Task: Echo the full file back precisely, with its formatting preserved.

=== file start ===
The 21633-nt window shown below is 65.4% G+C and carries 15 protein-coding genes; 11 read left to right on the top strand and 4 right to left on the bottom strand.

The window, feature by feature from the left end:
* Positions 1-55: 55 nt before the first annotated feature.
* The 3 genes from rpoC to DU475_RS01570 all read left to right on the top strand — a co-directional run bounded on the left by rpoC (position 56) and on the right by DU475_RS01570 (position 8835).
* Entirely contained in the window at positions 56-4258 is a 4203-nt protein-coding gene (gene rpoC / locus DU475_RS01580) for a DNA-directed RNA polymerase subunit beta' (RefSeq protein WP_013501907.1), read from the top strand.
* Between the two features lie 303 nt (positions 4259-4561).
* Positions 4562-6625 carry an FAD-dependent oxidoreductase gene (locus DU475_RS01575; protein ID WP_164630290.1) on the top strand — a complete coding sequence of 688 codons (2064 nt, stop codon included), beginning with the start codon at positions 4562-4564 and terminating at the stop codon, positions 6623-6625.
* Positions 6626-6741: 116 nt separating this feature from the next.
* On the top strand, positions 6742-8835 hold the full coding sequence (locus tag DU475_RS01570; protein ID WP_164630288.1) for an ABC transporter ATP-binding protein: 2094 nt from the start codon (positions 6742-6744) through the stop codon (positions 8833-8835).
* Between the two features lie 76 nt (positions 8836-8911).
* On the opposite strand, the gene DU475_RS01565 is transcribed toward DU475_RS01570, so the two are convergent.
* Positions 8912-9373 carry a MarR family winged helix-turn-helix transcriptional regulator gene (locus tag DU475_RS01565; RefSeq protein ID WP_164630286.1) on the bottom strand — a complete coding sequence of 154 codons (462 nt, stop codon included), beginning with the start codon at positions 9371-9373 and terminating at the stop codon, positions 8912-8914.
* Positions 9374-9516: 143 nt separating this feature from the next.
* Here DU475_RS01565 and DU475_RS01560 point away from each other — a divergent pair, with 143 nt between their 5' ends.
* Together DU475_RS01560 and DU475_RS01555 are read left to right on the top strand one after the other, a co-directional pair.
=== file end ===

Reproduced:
The 21633-nt window shown below is 65.4% G+C and carries 15 protein-coding genes; 11 read left to right on the top strand and 4 right to left on the bottom strand.

The window, feature by feature from the left end:
* Positions 1-55: 55 nt before the first annotated feature.
* The 3 genes from rpoC to DU475_RS01570 all read left to right on the top strand — a co-directional run bounded on the left by rpoC (position 56) and on the right by DU475_RS01570 (position 8835).
* Entirely contained in the window at positions 56-4258 is a 4203-nt protein-coding gene (gene rpoC / locus DU475_RS01580) for a DNA-directed RNA polymerase subunit beta' (RefSeq protein WP_013501907.1), read from the top strand.
* Between the two features lie 303 nt (positions 4259-4561).
* Positions 4562-6625 carry an FAD-dependent oxidoreductase gene (locus DU475_RS01575; protein ID WP_164630290.1) on the top strand — a complete coding sequence of 688 codons (2064 nt, stop codon included), beginning with the start codon at positions 4562-4564 and terminating at the stop codon, positions 6623-6625.
* Positions 6626-6741: 116 nt separating this feature from the next.
* On the top strand, positions 6742-8835 hold the full coding sequence (locus tag DU475_RS01570; protein ID WP_164630288.1) for an ABC transporter ATP-binding protein: 2094 nt from the start codon (positions 6742-6744) through the stop codon (positions 8833-8835).
* Between the two features lie 76 nt (positions 8836-8911).
* On the opposite strand, the gene DU475_RS01565 is transcribed toward DU475_RS01570, so the two are convergent.
* Positions 8912-9373 carry a MarR family winged helix-turn-helix transcriptional regulator gene (locus tag DU475_RS01565; RefSeq protein ID WP_164630286.1) on the bottom strand — a complete coding sequence of 154 codons (462 nt, stop codon included), beginning with the start codon at positions 9371-9373 and terminating at the stop codon, positions 8912-8914.
* Positions 9374-9516: 143 nt separating this feature from the next.
* Here DU475_RS01565 and DU475_RS01560 point away from each other — a divergent pair, with 143 nt between their 5' ends.
* Together DU475_RS01560 and DU475_RS01555 are read left to right on the top strand one after the other, a co-directional pair.